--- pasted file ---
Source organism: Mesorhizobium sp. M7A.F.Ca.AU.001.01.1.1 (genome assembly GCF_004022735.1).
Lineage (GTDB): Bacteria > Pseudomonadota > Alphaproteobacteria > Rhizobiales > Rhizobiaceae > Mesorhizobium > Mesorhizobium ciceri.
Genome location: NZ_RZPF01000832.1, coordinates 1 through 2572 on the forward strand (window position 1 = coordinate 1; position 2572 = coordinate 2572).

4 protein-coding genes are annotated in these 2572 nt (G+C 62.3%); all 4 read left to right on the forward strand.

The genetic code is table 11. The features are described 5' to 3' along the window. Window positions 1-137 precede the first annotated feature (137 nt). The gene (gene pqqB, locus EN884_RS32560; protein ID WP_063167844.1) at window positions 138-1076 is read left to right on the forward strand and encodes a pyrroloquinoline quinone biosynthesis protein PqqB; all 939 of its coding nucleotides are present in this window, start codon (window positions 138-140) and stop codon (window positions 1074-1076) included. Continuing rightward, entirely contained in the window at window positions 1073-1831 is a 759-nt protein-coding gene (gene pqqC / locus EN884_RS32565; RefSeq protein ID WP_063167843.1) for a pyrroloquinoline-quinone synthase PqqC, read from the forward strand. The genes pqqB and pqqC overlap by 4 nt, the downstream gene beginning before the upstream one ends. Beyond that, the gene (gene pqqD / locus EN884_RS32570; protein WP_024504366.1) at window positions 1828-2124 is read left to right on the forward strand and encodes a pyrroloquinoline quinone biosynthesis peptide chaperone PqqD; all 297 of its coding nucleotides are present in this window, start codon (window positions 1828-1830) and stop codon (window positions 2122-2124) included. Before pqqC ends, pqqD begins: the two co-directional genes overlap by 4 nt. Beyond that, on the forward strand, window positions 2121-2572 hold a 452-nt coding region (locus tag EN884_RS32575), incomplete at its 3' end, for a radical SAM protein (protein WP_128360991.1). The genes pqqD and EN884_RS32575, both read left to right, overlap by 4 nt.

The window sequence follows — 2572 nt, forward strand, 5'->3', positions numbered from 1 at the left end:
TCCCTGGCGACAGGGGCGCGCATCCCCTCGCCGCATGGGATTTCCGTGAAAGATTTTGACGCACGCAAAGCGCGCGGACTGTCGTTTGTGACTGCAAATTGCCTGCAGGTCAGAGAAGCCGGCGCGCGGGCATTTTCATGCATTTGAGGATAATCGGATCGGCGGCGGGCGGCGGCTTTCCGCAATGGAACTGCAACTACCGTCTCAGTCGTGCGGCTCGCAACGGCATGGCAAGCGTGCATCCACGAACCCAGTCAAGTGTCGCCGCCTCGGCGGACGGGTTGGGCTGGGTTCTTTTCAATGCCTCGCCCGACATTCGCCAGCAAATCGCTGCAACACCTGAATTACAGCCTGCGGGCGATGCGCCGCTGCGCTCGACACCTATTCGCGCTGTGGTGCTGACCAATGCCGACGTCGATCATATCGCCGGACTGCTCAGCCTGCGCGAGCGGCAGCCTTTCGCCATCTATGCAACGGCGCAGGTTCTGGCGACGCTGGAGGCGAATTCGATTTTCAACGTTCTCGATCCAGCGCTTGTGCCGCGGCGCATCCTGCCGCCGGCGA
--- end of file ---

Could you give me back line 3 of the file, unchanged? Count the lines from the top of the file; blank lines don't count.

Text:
Genome location: NZ_RZPF01000832.1, coordinates 1 through 2572 on the forward strand (window position 1 = coordinate 1; position 2572 = coordinate 2572).